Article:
Machine 'Learns' to Play Game
7:32 AM | Marcus Albers | Comment on this story
Online science journal NewScientist.com has posted an interesting article about a computer at the University of Leeds in Yorkshire, UK, that has successfully taught itself to play a game. The game: the classic primary school decision game "Rock, Paper, Scissors". Instead of using classic hardwired logic to simulate artificial intelligence, it uses audio and visual cues to learn how to play a game.
The following was demonstrated an event sponsored by the British Computer Society in Cambridge, UK, in December 2004:
CogVis observed human volunteers playing a version of the game using cards marked with a pair of scissors, a piece of paper, or a stone. They were also told to announce when they had won or when the game was a draw. After watching for several rounds, CogVis was able to call the outcome of each game correctly.The article goes on to suggest that the new system could be used to analyze video footage for intruders or controlling a robot doing important tasks. Head over to NewScientist.com to read the rest of the article.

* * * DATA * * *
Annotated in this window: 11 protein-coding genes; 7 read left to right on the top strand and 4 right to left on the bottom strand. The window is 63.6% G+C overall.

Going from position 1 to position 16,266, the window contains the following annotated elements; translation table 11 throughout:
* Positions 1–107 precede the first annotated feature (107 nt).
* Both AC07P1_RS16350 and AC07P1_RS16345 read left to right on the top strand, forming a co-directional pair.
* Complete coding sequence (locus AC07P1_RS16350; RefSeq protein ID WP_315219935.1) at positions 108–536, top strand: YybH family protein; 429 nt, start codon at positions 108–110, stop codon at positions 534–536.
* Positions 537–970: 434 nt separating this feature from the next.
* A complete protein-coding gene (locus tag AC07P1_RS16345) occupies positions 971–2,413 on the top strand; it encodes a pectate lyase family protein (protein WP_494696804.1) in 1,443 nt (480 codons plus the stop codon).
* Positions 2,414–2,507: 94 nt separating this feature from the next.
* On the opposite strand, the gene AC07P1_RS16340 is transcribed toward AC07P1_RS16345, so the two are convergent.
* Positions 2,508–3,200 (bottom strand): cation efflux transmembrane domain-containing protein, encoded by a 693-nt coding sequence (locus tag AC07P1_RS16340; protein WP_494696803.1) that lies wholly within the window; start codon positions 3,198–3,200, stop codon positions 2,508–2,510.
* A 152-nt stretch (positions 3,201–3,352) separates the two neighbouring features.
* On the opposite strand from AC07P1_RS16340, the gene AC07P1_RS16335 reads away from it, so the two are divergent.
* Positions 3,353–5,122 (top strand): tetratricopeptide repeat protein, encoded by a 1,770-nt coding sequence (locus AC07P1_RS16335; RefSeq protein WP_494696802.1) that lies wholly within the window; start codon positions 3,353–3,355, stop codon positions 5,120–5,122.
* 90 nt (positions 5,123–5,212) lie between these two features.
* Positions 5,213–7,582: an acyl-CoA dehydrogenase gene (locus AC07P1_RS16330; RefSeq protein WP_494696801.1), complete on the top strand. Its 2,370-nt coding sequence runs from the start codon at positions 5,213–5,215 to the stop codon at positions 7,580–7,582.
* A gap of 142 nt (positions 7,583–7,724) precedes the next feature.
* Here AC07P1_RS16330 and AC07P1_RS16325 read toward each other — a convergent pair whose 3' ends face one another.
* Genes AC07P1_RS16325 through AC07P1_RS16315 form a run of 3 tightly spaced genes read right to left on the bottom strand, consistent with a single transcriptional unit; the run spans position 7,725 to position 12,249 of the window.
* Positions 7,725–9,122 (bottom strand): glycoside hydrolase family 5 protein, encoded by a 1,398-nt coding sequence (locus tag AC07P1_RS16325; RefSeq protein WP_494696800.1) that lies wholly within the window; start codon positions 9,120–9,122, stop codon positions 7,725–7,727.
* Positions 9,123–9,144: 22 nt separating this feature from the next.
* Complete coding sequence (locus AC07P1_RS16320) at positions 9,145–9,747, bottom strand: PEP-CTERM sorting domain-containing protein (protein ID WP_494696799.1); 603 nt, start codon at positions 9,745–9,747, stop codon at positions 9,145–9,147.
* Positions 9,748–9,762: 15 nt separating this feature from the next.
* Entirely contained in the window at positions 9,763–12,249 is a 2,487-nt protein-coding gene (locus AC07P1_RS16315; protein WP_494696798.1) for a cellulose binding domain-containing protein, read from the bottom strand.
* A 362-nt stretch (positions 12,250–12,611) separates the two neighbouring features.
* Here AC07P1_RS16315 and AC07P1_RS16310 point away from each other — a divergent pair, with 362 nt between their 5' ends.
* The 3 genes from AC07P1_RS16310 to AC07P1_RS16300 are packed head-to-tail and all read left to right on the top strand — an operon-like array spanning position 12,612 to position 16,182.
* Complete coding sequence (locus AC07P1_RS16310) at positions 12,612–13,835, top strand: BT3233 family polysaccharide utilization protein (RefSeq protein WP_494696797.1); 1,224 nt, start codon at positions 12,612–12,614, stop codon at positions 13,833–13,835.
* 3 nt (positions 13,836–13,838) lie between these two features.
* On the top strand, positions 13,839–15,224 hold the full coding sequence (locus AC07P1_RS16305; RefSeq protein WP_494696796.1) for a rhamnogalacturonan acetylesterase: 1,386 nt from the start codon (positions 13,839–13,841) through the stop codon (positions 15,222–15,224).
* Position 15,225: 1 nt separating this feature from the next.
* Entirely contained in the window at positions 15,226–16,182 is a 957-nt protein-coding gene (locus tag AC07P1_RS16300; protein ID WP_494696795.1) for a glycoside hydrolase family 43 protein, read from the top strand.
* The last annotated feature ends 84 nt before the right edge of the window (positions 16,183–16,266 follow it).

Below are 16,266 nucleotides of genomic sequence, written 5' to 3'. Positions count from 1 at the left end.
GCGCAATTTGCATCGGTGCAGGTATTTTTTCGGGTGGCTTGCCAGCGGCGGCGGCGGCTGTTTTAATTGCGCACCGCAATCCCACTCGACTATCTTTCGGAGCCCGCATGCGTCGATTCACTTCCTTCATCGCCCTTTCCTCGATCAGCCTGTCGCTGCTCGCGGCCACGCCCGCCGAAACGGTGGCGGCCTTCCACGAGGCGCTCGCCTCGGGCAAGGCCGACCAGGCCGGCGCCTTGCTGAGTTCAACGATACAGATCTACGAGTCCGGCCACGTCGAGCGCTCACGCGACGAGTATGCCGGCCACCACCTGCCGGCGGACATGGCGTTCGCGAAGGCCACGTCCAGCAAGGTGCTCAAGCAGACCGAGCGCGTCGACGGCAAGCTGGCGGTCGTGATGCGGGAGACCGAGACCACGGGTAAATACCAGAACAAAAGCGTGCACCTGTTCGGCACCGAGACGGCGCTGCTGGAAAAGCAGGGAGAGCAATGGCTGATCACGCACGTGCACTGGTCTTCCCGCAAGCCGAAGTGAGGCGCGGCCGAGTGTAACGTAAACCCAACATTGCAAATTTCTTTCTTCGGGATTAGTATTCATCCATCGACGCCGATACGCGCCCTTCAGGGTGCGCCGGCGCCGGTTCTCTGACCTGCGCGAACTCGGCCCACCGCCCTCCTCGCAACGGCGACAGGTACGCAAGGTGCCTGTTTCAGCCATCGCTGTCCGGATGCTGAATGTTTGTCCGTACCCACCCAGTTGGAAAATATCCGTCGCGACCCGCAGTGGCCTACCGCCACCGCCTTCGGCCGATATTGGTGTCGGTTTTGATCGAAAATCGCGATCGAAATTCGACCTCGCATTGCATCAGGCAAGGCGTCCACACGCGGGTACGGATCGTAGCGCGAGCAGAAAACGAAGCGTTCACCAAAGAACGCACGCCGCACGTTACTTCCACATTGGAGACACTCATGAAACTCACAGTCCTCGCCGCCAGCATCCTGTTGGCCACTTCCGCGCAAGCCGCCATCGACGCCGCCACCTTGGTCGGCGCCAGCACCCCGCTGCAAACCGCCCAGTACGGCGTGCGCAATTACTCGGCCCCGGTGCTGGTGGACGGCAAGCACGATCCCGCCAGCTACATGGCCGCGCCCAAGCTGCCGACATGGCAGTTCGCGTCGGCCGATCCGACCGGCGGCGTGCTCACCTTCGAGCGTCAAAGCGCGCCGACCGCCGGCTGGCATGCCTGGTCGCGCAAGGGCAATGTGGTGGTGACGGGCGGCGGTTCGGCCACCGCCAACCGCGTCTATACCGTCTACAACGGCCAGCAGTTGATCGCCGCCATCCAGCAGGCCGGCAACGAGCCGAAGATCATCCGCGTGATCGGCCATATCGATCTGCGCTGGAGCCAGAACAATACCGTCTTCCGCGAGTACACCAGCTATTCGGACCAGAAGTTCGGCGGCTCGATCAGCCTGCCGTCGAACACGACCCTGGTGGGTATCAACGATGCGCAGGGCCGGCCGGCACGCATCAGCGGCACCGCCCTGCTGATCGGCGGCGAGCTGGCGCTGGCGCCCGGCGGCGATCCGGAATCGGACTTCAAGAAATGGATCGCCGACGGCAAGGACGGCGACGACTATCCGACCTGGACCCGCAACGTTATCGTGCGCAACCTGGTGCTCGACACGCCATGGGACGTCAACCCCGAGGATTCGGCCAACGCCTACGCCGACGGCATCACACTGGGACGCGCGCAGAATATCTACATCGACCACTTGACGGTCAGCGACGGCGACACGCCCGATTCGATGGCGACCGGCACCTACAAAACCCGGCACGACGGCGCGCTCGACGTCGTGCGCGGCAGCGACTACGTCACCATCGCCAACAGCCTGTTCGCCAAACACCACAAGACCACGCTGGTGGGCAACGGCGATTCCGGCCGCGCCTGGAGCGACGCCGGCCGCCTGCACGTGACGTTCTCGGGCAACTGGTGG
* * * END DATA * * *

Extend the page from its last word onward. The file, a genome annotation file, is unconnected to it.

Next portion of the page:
New Scientist Breaking News: Machine learns games 'like a human'
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